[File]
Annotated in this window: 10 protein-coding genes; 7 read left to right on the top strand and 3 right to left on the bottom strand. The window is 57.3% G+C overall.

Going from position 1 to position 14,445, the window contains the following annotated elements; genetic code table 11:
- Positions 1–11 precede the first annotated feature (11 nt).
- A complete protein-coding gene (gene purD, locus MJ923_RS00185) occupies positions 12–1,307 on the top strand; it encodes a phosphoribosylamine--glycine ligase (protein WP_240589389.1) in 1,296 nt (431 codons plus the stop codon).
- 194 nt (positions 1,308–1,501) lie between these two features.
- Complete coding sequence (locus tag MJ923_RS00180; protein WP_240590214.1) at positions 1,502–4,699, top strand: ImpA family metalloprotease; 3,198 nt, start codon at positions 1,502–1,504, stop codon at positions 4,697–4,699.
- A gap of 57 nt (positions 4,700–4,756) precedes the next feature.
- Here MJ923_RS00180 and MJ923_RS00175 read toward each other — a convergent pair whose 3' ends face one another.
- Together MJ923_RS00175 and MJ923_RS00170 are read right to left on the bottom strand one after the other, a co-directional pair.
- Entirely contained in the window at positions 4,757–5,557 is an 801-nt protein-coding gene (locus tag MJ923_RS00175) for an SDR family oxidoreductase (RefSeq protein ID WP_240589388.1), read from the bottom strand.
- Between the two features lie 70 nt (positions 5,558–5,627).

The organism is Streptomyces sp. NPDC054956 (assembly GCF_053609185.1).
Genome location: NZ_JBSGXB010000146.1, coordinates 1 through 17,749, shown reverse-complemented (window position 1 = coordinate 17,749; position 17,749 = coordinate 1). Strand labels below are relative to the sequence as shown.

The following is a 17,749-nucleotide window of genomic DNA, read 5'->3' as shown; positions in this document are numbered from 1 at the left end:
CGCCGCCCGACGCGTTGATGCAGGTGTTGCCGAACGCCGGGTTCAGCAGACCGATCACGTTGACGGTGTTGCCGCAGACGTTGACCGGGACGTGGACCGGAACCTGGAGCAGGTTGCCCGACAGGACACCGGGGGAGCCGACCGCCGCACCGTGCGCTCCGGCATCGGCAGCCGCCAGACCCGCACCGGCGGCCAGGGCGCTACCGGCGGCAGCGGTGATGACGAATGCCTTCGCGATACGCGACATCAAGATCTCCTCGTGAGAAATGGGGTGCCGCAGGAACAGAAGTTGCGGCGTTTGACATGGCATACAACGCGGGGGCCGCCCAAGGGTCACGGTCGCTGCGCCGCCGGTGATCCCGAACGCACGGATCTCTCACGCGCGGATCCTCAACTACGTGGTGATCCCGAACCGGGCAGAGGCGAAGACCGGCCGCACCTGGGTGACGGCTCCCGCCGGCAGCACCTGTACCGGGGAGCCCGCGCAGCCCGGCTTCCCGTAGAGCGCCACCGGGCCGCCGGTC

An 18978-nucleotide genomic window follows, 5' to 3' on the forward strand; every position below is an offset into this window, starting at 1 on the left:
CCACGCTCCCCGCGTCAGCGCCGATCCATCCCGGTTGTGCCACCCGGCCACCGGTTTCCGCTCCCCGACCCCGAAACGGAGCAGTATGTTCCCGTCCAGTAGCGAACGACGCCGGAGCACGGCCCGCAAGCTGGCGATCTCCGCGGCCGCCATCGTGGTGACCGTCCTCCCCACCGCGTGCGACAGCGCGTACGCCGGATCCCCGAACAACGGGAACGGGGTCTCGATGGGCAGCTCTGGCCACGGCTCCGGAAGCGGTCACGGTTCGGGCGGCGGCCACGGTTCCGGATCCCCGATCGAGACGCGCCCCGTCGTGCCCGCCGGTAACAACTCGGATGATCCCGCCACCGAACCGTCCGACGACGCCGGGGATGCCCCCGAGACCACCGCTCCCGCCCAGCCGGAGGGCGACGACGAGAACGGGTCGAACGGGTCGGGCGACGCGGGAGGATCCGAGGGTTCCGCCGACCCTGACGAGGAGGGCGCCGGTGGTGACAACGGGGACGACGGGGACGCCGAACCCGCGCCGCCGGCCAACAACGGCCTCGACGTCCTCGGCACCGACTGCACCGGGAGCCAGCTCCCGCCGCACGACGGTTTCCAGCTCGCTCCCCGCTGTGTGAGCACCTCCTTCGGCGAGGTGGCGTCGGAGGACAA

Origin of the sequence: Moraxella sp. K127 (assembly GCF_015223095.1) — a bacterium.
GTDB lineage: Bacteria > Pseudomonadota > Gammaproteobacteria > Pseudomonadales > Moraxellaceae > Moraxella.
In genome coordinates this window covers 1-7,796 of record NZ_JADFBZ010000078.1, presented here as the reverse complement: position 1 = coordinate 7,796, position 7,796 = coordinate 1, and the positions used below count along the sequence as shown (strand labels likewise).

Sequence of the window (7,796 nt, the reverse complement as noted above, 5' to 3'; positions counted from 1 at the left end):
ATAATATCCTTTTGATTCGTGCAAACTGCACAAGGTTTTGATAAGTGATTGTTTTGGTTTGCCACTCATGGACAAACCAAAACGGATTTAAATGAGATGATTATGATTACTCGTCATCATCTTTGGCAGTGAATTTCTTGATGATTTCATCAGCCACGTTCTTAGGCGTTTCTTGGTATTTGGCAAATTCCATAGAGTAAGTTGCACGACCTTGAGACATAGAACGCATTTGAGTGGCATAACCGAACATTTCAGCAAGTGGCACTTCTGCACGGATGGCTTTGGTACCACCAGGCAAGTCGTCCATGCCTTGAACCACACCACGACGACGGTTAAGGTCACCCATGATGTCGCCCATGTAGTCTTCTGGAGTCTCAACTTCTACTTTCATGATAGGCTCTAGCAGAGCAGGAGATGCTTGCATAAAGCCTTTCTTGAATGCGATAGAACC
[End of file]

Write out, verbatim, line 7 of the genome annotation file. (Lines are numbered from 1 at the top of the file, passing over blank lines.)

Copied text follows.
- A gap of 57 nt (positions 4,700–4,756) precedes the next feature.